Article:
But this is the data for a single gauge, for which we know its location in space, and we have a few more in our area of interest.  So you might have different information, such as the hourly or daily rainfall at several locations around an area of interest, but not right at your garden.  Using the given information in a basic form, you have three variables: location (x-y) and rainfall (p). With some analysis, we can visualize these three dimensions as a contour map, similar to a topographic map, but for rainfall:


If you have the time-series of rainfall at several locations, it becomes a four-dimensional problem: x-y-p-t.  Working forward from the above 3-D example, it would become an animated series of contour maps over our area of interest.  This is, essentially, several individual x-y-p contour maps, each specific to a desired t, in sequence over multiple t.  In the following surface weather analyses from Unisys Weather, we see a lot of information at specific times, with data locations repeated over the time spanned by the event I was examining in that work (for your orientation, my area of interest was in eastern Colorado):


Now, we've already introduced the spatial dimensions that make such presentation easier.  From there, it's a matter of proper combination of available dimensions and variables that allow for accurate interpretation.  Often that required building an analysis by layers, starting with the lowest dimensionality of data combination, 2-D time series and 3-D contour plots, and building our way up to more complex representations using base maps and ancillary information to aid in the analytical process.  As it turns out, the base map then becomes our guide - quite often the hierarchy of information is turned on its head, and the more complex representation is the first we see before "drilling down" to the local and specific detail that the 2-D and 3-D variable combinations provide.  We'll look at some information systems with that order-of-operations, using examples that are already out there on the web, in part 3 of this series...

30 March 2011

MGhydro on Twitter, 20110329 edition

Yesterday (Tuesday, 29 March) seemed to be a really good day for water-related news on Twitter, at least through the many outlets and friends that I follow there.  I had already been thinking of a way to transfer some of that here to the blog, since there is so much great news that passes through Twitter.  Though I do read the things that I pass on to my followers, I can't blog substantively about everything, even just the water-related stuff!  It's just way too much to think about in order to generate individual, substantive blog posts.  I really don't want to ask my readers to follow yet another site on the web by starting a mini-blog outlet like Tumblr or Posterous, or even necessarily a daily collection like Paper.li, in between the full blog (here) and the micro-blog (Twitter).  The web is our tool, we are not it's minions and lackeys, so I really think you should be able to get it all here.  And before you suggest that I add my Twitter feed to the sidebar here, you should know that I tried that, and it's both too inclusive (everything shows up, including stuff not water- or blog-related) and not yet correctly programmed on Blogger (when you click on a tweet, it doesn't open properly in a new browser tab or even it's own page).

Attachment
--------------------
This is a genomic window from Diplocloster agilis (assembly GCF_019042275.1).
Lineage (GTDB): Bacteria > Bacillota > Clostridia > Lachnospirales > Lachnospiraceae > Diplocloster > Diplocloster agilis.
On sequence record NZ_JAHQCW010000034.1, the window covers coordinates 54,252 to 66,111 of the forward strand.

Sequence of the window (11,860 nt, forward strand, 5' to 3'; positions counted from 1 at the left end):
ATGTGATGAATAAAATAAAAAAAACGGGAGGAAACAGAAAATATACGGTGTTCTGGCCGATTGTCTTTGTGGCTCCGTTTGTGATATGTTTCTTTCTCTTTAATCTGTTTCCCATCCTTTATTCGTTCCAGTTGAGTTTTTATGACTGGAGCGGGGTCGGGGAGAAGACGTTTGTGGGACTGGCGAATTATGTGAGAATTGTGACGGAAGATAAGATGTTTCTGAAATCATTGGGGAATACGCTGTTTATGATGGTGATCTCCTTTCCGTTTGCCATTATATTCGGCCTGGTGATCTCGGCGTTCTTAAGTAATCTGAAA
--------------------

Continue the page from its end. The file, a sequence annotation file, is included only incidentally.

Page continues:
So, following Aquadoc's relatively new example with his TGIF ("Tweets Galore - It's Friday!") posts on WaterWired, I'm going to list things appropriate to this blog that I have tweeted, RT'd (re-tweeted, from someone that I follow), MT'd (a modified RT), or HT'd (a "hat-tip" in the parlance, usually sourced from friends, also sometimes "h/t") in the past few days up through the evening of the date in the post title, which I will try to keep consistent in upcoming editions.  Note, this is not a substitute for more substantive blog posts that you've come to expect from me and seem to appreciate more every month - there are still plenty of those in my research and writing queue.  I'd go back to the beginning of my time on Twitter, but that's a few months now, so let's just pick up here with the last four days, and I'll do my very best to keep the coverage consistent (I'd estimate every 2-5 days, depending on activity) and gap-free.  And remember, you can follow me on Twitter to get these in real time, and I welcome contributions by comment, e-mail and @MGhydro!

26 March (Saturday)
27 March (Sunday)
28 March (Monday)
29 March (Tuesday)
So there you have it, the relevant part of four days' activity on Twitter, and that last was kind of an amazing day for water and related news and posts around the interwebs.  Watch for more soon!

28 March 2011

Worth the paper it was printed on?